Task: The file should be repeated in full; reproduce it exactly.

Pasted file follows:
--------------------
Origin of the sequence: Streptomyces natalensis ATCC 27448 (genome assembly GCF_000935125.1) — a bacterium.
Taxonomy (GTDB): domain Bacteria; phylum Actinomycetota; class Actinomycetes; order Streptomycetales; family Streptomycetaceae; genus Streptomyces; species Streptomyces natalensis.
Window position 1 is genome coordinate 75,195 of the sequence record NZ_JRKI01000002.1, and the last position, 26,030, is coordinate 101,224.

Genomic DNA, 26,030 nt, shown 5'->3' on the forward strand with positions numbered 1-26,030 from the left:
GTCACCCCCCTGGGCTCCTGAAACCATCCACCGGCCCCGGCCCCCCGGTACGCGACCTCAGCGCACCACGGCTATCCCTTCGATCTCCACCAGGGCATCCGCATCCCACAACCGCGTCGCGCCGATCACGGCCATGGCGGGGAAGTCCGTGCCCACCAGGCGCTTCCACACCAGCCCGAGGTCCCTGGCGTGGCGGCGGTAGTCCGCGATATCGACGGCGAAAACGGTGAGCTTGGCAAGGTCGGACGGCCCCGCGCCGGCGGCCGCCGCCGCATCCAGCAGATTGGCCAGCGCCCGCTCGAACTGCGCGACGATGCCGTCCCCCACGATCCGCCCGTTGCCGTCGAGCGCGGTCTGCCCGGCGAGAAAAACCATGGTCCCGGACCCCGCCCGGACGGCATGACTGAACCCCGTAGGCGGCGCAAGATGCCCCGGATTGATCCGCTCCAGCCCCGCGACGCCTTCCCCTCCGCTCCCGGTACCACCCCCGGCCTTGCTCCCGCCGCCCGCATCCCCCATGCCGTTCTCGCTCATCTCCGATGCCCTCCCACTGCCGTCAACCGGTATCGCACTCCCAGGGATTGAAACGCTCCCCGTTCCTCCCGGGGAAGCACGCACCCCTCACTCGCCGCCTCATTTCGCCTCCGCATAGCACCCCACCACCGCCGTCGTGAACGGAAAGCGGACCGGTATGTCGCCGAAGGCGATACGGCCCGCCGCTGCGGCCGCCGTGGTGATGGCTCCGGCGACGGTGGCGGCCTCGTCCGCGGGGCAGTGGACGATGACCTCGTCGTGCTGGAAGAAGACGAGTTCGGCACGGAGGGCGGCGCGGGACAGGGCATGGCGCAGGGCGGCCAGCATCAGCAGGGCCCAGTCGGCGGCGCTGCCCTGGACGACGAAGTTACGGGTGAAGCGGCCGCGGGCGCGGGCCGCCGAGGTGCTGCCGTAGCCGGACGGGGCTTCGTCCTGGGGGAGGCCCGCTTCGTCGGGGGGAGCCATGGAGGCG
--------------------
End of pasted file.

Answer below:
Origin of the sequence: Streptomyces natalensis ATCC 27448 (genome assembly GCF_000935125.1) — a bacterium.
Taxonomy (GTDB): domain Bacteria; phylum Actinomycetota; class Actinomycetes; order Streptomycetales; family Streptomycetaceae; genus Streptomyces; species Streptomyces natalensis.
Window position 1 is genome coordinate 75,195 of the sequence record NZ_JRKI01000002.1, and the last position, 26,030, is coordinate 101,224.

Genomic DNA, 26,030 nt, shown 5'->3' on the forward strand with positions numbered 1-26,030 from the left:
GTCACCCCCCTGGGCTCCTGAAACCATCCACCGGCCCCGGCCCCCCGGTACGCGACCTCAGCGCACCACGGCTATCCCTTCGATCTCCACCAGGGCATCCGCATCCCACAACCGCGTCGCGCCGATCACGGCCATGGCGGGGAAGTCCGTGCCCACCAGGCGCTTCCACACCAGCCCGAGGTCCCTGGCGTGGCGGCGGTAGTCCGCGATATCGACGGCGAAAACGGTGAGCTTGGCAAGGTCGGACGGCCCCGCGCCGGCGGCCGCCGCCGCATCCAGCAGATTGGCCAGCGCCCGCTCGAACTGCGCGACGATGCCGTCCCCCACGATCCGCCCGTTGCCGTCGAGCGCGGTCTGCCCGGCGAGAAAAACCATGGTCCCGGACCCCGCCCGGACGGCATGACTGAACCCCGTAGGCGGCGCAAGATGCCCCGGATTGATCCGCTCCAGCCCCGCGACGCCTTCCCCTCCGCTCCCGGTACCACCCCCGGCCTTGCTCCCGCCGCCCGCATCCCCCATGCCGTTCTCGCTCATCTCCGATGCCCTCCCACTGCCGTCAACCGGTATCGCACTCCCAGGGATTGAAACGCTCCCCGTTCCTCCCGGGGAAGCACGCACCCCTCACTCGCCGCCTCATTTCGCCTCCGCATAGCACCCCACCACCGCCGTCGTGAACGGAAAGCGGACCGGTATGTCGCCGAAGGCGATACGGCCCGCCGCTGCGGCCGCCGTGGTGATGGCTCCGGCGACGGTGGCGGCCTCGTCCGCGGGGCAGTGGACGATGACCTCGTCGTGCTGGAAGAAGACGAGTTCGGCACGGAGGGCGGCGCGGGACAGGGCATGGCGCAGGGCGGCCAGCATCAGCAGGGCCCAGTCGGCGGCGCTGCCCTGGACGACGAAGTTACGGGTGAAGCGGCCGCGGGCGCGGGCCGCCGAGGTGCTGCCGTAGCCGGACGGGGCTTCGTCCTGGGGGAGGCCCGCTTCGTCGGGGGGAGCCATGGAGGCG